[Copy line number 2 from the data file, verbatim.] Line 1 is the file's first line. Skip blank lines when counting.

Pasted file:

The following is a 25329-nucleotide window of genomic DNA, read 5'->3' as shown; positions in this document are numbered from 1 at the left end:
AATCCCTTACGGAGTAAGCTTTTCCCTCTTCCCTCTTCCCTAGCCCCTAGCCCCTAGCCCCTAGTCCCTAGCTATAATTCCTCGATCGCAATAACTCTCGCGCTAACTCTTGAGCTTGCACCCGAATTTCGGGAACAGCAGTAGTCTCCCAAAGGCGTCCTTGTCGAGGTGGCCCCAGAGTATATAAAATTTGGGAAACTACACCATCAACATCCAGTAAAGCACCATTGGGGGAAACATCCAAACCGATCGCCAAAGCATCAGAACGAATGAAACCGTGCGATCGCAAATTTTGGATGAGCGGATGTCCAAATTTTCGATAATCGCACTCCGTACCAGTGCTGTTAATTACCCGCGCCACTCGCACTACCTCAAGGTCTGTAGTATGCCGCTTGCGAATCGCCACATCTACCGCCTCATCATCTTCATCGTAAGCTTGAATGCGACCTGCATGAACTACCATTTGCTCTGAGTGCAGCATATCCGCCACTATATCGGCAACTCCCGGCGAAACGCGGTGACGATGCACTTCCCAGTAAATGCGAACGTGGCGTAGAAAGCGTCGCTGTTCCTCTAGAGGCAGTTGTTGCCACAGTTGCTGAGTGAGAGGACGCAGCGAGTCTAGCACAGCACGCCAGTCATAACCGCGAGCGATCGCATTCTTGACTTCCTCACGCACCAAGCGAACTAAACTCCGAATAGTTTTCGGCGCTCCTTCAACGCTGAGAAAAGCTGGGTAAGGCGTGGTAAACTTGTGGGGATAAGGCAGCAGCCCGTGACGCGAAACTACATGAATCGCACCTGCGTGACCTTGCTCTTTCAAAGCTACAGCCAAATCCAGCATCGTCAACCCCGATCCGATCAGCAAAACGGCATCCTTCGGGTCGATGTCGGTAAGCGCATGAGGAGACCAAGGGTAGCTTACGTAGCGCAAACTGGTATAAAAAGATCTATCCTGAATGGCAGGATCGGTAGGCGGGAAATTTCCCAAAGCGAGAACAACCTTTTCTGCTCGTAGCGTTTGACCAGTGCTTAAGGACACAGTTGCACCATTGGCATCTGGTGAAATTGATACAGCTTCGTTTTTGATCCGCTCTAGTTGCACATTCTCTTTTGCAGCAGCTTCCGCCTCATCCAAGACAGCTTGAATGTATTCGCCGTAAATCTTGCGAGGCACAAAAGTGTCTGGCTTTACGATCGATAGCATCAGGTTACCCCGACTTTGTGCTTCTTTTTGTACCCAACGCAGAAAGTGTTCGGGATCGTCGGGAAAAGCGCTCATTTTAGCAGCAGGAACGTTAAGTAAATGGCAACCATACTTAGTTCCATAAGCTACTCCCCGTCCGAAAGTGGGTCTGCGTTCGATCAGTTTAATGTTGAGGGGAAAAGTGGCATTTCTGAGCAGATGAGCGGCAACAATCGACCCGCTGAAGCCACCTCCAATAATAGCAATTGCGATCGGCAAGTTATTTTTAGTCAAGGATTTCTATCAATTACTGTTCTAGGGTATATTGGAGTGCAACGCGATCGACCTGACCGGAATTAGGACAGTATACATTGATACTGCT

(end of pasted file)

AATCCCTTACGGAGTAAGCTTTTCCCTCTTCCCTCTTCCCTAGCCCCTAGCCCCTAGCCCCTAGTCCCTAGCTATAATTCCTCGATCGCAATAACTCTCGCGCTAACTCTTGAGCTTGCACCCGAATTTCGGGAACAGCAGTAGTCTCCCAAAGGCGTCCTTGTCGAGGTGGCCCCAGAGTATATAAAATTTGGGAAACTACACCATCAACATCCAGTAAAGCACCATTGGGGGAAACATCCAAACCGATCGCCAAAGCATCAGAACGAATGAAACCGTGCGATCGCAAATTTTGGATGAGCGGATGTCCAAATTTTCGATAATCGCACTCCGTACCAGTGCTGTTAATTACCCGCGCCACTCGCACTACCTCAAGGTCTGTAGTATGCCGCTTGCGAATCGCCACATCTACCGCCTCATCATCTTCATCGTAAGCTTGAATGCGACCTGCATGAACTACCATTTGCTCTGAGTGCAGCATATCCGCCACTATATCGGCAACTCCCGGCGAAACGCGGTGACGATGCACTTCCCAGTAAATGCGAACGTGGCGTAGAAAGCGTCGCTGTTCCTCTAGAGGCAGTTGTTGCCACAGTTGCTGAGTGAGAGGACGCAGCGAGTCTAGCACAGCACGCCAGTCATAACCGCGAGCGATCGCATTCTTGACTTCCTCACGCACCAAGCGAACTAAACTCCGAATAGTTTTCGGCGCTCCTTCAACGCTGAGAAAAGCTGGGTAAGGCGTGGTAAACTTGTGGGGATAAGGCAGCAGCCCGTGACGCGAAACTACATGAATCGCACCTGCGTGACCTTGCTCTTTCAAAGCTACAGCCAAATCCAGCATCGTCAACCCCGATCCGATCAGCAAAACGGCATCCTTCGGGTCGATGTCGGTAAGCGCATGAGGAGACCAAGGGTAGCTTACGTAGCGCAAACTGGTATAAAAAGATCTATCCTGAATGGCAGGATCGGTAGGCGGGAAATTTCCCAAAGCGAGAACAACCTTTTCTGCTCGTAGCGTTTGACCAGTGCTTAAGGACACAGTTGCACCATTGGCATCTGGTGAAATTGATACAGCTTCGTTTTTGATCCGCTCTAGTTGCACATTCTCTTTTGCAGCAGCTTCCGCCTCATCCAAGACAGCTTGAATGTATTCGCCGTAAATCTTGCGAGGCACAAAAGTGTCTGGCTTTACGATCGATAGCATCAGGTTACCCCGACTTTGTGCTTCTTTTTGTACCCAACGCAGAAAGTGTTCGGGATCGTCGGGAAAAGCGCTCATTTTAGCAGCAGGAACGTTAAGTAAATGGCAACCATACTTAGTTCCATAAGCTACTCCCCGTCCGAAAGTGGGTCTGCGTTCGATCAGTTTAATGTTGAGGGGAAAAGTGGCATTTCTGAGCAGATGAGCGGCAACAATCGACCCGCTGAAGCCACCTCCAATAATAGCAATTGCGATCGGCAAGTTATTTTTAGTCAAGGATTTCTATCAATTACTGTTCTAGGGTATATTGGAGTGCAACGCGATCGACCTGACCGGAATTAGGACAGTATACATTGATACTGCT